Sep 302018

So this is what I’ve come up with for the core controller.

There’s provisions for two versions on this board, one with an ATTiny861 which does high-speed (250kHz) PWM and can drive a buck, boost or buck-boost DC-DC converter.  It features differential I²C interfaces for the input and output INA219 boards, and LVDS for controlling the MOSFET boards.

The other version is built around the ATTiny24A, and just features the ability to turn on and off MOSFETs.  It can drive two statically, or PWM one (at a much lower speed), with the user supplying the driver logic.  Due to the the fact that this device does not do high-speed switching, I’ve forgone the LVDS control over a simple current loop.  The I²C is still differential though as that could be some distance away and is still somewhat high frequency.

The layout of the board is a small 5×5cm 4-layer PCB.

I had to go 4-layer as I needed to route signals both sides and didn’t want to interrupt the power planes.  The two inner layers are VCC and GND.  There’s de-coupling capacitors galore, although the two power planes will probably function as a decent capacitor in their own right.  ICSP is via the interface header at the bottom.

Sep 302018

I was originally thinking of one monolithic board which would have everything it needed.

There was provision for the lot, including a separate ATTiny24A so that you could omit all but one of the MOSFETs, swap the remaining MOSFET for a P-channel, drop the MOSFET drivers, one of the INA219s, and the ATTiny861, and you’d have just a monitoring board with a (low-speed) PWMable switch.  It’d plug into the same place and use the same host interface.  The one board could be made into just a boost, or just a buck.  Flexibility.

There was just one snag.  That’ll work for small power supplies with maybe up to 5A capability (~100W) but not for the 50A version.  The MOSFETs will fit, but the tracks will need to be huge, the board will be hideously expensive to make, and they don’t make inductors big enough.

Looking around for inductors, I did see these.  They’re not massive like the 10uH one I saw, and they’re not expensive.  The downside is they’re about 10% of what I really need.  I guess I’ll just make do.  They’re also not PCB-mount (mind you, a 40kg inductor doesn’t PCB-mount either).

Thus, it may be more sensible to separate the MOSFETs and high-power stuff from the controller.  Now here’s the rub.  We’re dealing with sub-15ns pulses.  PWM.

Years ago for my industrial experience, I did work on an electric harvester platform.  The system ran 48V.  The motors were rated at 20kW, and were made in house using windings wound from 5mm diameter enamelled copper wire and neodymium magnets.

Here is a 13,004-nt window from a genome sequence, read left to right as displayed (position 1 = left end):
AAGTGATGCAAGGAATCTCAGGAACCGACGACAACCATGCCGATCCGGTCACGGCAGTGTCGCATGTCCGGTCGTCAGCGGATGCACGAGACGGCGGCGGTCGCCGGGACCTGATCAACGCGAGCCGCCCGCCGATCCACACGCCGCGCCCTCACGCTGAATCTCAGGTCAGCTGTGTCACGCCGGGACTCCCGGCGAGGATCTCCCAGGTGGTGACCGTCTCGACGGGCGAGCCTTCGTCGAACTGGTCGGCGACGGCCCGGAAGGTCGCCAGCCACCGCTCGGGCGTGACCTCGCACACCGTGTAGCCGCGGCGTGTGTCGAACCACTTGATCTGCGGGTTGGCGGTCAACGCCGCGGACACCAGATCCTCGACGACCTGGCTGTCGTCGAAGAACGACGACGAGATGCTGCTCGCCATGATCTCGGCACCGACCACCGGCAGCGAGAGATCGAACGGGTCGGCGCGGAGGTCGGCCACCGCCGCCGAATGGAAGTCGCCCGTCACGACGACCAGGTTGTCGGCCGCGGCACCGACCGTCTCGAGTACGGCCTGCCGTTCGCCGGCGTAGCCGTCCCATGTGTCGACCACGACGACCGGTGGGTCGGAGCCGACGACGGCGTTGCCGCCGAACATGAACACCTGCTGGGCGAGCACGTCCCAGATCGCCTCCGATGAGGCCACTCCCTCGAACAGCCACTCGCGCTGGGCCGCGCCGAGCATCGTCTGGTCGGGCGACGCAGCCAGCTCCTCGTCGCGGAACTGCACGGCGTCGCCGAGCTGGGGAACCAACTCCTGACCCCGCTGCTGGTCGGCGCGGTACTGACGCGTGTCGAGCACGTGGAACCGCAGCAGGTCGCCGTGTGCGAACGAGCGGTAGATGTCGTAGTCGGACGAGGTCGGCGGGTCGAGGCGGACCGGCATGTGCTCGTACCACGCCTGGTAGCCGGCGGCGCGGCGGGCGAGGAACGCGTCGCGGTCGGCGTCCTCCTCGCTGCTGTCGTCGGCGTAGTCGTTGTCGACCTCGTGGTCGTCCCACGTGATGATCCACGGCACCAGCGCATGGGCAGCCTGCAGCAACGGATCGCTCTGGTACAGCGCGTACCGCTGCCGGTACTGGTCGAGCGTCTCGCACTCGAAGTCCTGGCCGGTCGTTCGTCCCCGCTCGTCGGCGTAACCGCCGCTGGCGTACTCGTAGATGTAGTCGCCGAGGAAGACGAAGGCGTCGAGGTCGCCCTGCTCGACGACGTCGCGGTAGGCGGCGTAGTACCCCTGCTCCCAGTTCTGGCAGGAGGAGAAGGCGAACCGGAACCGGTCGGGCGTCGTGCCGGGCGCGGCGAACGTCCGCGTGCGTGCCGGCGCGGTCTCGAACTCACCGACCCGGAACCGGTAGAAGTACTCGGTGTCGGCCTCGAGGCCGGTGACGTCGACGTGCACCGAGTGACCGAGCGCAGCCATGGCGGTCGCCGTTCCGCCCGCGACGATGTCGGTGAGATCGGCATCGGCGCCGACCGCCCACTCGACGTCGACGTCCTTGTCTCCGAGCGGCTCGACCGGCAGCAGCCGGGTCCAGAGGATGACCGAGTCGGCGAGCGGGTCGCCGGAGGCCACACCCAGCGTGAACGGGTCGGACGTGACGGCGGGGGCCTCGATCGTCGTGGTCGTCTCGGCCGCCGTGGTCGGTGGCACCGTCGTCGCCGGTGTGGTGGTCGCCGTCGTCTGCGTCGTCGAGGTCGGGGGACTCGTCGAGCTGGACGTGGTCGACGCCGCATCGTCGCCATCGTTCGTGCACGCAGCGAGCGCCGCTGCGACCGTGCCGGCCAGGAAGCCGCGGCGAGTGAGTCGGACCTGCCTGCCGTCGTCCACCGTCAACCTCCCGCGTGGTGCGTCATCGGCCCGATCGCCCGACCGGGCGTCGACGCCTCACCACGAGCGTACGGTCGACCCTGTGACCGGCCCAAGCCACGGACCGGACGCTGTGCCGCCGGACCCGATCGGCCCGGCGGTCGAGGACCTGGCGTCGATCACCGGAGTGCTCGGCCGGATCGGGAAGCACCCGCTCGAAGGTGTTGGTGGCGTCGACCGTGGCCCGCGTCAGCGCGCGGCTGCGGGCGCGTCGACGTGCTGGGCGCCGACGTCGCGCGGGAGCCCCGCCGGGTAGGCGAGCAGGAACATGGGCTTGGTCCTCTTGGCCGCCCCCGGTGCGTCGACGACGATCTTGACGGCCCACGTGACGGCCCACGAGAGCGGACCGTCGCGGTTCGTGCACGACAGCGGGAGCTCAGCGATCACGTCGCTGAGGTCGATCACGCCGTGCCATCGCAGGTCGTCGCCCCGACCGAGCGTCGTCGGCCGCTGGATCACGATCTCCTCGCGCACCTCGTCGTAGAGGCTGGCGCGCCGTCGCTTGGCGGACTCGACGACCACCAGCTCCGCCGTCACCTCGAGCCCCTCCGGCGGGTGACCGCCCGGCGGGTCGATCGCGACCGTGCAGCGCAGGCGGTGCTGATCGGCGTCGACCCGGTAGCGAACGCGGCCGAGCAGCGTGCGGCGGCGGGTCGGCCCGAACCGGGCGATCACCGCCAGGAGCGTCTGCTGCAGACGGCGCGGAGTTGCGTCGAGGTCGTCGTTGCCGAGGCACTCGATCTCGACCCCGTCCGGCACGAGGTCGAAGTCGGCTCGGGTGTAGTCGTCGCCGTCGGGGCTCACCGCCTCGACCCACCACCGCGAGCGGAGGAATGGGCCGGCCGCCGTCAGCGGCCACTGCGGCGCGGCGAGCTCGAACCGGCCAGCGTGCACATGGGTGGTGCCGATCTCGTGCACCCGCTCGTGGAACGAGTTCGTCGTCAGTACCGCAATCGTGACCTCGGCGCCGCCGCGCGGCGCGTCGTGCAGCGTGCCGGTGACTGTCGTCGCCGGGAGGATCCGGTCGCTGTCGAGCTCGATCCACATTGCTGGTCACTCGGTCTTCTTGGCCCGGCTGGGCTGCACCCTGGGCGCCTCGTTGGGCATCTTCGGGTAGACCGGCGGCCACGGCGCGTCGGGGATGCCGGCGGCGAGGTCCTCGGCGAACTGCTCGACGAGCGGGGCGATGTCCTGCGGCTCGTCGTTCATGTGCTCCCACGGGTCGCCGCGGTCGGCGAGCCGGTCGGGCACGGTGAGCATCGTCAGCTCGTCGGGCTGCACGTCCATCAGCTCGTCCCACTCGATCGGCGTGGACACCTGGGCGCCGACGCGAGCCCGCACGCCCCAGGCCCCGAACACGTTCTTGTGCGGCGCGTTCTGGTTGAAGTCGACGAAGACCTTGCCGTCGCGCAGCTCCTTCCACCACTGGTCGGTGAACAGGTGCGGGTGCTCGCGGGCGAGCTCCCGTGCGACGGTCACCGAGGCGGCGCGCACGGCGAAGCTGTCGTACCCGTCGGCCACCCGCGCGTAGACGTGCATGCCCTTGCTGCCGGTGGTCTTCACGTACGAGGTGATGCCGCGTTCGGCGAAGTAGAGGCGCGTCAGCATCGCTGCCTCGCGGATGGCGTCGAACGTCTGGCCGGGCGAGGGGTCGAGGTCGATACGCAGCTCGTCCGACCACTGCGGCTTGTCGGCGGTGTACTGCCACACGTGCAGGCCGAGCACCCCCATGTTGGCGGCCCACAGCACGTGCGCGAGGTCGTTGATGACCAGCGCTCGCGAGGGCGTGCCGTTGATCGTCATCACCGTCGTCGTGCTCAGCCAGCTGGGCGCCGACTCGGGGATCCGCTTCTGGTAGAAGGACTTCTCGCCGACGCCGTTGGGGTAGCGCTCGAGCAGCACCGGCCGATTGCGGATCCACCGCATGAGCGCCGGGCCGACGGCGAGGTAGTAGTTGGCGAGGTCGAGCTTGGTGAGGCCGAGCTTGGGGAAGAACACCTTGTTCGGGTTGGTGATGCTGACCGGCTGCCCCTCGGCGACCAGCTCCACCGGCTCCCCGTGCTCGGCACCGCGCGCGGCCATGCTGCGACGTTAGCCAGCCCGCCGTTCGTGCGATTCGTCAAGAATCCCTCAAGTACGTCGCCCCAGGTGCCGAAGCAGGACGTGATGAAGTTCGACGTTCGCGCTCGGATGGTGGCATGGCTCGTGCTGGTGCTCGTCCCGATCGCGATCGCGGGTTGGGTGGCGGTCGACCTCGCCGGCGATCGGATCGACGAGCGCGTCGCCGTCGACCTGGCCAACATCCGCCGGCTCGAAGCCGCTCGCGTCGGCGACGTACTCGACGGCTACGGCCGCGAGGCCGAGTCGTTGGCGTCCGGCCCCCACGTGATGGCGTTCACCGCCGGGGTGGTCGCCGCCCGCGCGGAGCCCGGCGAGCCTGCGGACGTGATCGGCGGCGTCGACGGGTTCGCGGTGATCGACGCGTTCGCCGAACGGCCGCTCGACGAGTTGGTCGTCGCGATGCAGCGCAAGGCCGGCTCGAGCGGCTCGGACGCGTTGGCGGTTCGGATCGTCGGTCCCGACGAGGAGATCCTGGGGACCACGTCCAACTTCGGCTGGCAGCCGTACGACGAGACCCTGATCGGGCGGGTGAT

We had loads of issues with MOSFETs blowing.  The MOSFET driver was mounted close to the MOSFETs, as I’m proposing to do here, but between DSP and driver, was a long-ish run of ribbon cable. @Bil Herd posted this article covering the challenges involving inductance on PCB layout.  That same problem applies to “long” cable runs too.

10 years ago when we were working on this project, I remember asking about if we had considered maybe using coax cable instead of a ribbon cable.  The idea was rubbished at the time.  Given we were PWMing 400A, I think there might’ve been something in that suggestion.

That ribbon (10~20cm of it) would have had a lovely inductance all of its own, and while I have no idea what frequency the PWM was running at (I might have the code somewhere but I can’t be stuffed digging it up), and we were fundamentally driving a single-ended signal over a fairly long distance.  Yes, ground was close, but probably not enough, a twisted pair would have been better, but even then not perfect.  We blew many MOSFETs on that project.  Big TO-263s!

An earlier article on differential signalling got me thinking: why not use LVDS for the PWM?  A quick search has revealed this receiver and transmitter (Mouser says two receivers on it, but I think that’s a typo).  The idea being that I send the PWM down a differential pair using LVDS.  155Mbps should be plenty fast enough (the ATTiny861 can only do 64MHz) and these parts will run at the 5V needed for fast switching.  In fact they require it.

Using twisted pairs, the inductance should cancel.  I’ll make a MOSFET board that just has these signal pairs:

  • +12V (for the MOSFET driver) and 0V
  • +5V (for the LVDS receiver) and 0V
  • High side PWM + and –
  • Low side PWM + and –

There’s a ground-loop I need to be wary of between the 12V and 5V rails, really it’s the same 0V rail for both.  I suspect they’ll still need to be connected at both ends.  Add in more of those screw terminals to take the input and output power off-board, and I think we should be set.

Similarly, the INA219 should probably be a separate board, with scope for having a chassis-mounted current shunt.  The connection to the current shunt’s sense output is a low-power connection, so no issue there.  You want to keep it short for accuracy reasons, but a simple twisted pair will work fine.

Sep 272018

So, the last few days it’s been overcast.  Monday I had a firmware glitch that caused the mains supply to be brought in almost constantly, so I’d disregard that result.

Basically, the moment the battery dropped below ~12.8V for even a brief second, the mains got brought in.  We were just teetering on the edge of 12.8V all day.  I realised that I really did need a delay on firing off the timer, so I’ve re-worked the logic:

  • If battery drops below V_L, start a 1-hour timer
  • If battery rises above V_L, reset the 1-hour timer
  • If the battery drops below V_CL or the timer expires, turn on the mains charger

That got me better results.  It means V_CL can be quite low, without endangering the battery supply, and V_L can be at 12.8V where it basically ensures that the battery is at a good level for everything to operate.